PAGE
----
Effects of Weed Control and Fertilization on Wood and Chemi-mechanical Pulp Properties of a Populus deltoides Clone

María Silvina Villegas, Silvia E. Monteoliva, Fabio G. Achinelli, Fernando Esteban Felissia, Maria Cristina Area


Weed control and fertilization usually lead to an increase in the growth rate of trees and, consequently, to a possible modification of the quality of the wood and its end products. The effect of weed control and fertilization practices were determined on tree growth parameters, wood density, fiber weight, fiber length, and chemical wood composition, as well as the chemi-mechanical pulp properties, for 8-year-old Populus deltoides `Delta Gold´ grown in Argentina. Four treatments belonging to a randomized complete block design trial were analysed: no weeding after planting (C), mechanical weed control (M), chemimechanical weed control (CHM), and fertilized + chemimechanical weed control (CHM-F). Soda-sulfite chemi-mechanical pulps were produced from said trees. Handsheets were prepared from the pulps, and their physical, mechanical, and optical properties were determined following international standards. Several wood and pulp properties were influenced by the studied silvicultural practices. In the context of this study, silvicultural treatments applied to Populus deltoides ‘Delta Gold’ (formerly ‘Stoneville 66’) trees can be applied to increase productivity (volume and fibrous output) without detrimental consequences to wood and pulp properties, except for a slight reduction in brightness.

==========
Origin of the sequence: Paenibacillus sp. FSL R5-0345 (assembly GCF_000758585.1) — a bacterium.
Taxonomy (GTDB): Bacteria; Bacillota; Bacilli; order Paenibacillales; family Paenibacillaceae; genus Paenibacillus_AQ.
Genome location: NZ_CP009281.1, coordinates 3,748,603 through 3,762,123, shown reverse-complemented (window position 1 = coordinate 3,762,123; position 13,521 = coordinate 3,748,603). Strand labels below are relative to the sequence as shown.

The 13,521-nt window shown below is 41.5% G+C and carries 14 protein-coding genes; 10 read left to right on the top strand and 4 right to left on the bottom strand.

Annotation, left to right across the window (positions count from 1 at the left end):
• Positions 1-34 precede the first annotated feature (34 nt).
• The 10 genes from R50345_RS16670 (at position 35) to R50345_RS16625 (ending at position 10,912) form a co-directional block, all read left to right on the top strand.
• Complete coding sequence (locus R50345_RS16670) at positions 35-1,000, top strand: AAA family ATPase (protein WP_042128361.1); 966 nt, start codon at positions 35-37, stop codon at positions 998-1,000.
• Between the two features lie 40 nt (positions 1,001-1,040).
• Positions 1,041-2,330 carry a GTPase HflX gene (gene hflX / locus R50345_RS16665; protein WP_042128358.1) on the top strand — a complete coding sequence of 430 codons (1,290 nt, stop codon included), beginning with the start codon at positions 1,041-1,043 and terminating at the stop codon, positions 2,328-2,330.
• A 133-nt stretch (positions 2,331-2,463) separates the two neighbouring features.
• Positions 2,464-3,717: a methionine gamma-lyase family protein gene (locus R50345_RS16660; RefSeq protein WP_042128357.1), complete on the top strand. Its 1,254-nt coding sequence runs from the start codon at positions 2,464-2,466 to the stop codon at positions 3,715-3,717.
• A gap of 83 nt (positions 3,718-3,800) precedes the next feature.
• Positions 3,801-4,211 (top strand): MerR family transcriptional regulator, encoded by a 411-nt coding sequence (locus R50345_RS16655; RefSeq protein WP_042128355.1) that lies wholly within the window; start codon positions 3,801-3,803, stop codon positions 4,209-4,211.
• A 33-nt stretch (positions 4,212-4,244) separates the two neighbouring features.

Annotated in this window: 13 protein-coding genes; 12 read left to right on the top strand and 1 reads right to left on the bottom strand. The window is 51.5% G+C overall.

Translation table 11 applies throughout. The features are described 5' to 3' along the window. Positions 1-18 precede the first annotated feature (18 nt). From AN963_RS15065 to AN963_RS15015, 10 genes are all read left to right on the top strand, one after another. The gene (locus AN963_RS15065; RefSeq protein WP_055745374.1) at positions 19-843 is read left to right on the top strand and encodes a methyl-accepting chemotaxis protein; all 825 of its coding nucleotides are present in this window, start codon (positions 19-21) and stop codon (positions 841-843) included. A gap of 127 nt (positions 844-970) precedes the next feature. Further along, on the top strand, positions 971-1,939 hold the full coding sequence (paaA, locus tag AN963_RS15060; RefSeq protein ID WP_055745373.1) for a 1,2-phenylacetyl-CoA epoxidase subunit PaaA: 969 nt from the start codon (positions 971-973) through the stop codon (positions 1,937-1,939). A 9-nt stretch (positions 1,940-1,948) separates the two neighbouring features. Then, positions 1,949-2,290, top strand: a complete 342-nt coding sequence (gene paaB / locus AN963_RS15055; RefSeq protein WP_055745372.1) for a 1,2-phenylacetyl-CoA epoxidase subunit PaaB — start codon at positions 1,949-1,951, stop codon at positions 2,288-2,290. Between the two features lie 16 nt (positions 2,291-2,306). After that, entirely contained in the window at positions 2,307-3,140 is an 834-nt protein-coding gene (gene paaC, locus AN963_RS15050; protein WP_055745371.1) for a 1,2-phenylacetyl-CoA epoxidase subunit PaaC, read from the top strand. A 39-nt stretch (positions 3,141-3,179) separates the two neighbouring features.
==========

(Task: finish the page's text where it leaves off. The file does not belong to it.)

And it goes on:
Populus deltoides, Weed control, Fertilization, Productivity, Wood properties, Chemi-mechanical pulp (CMP) properties

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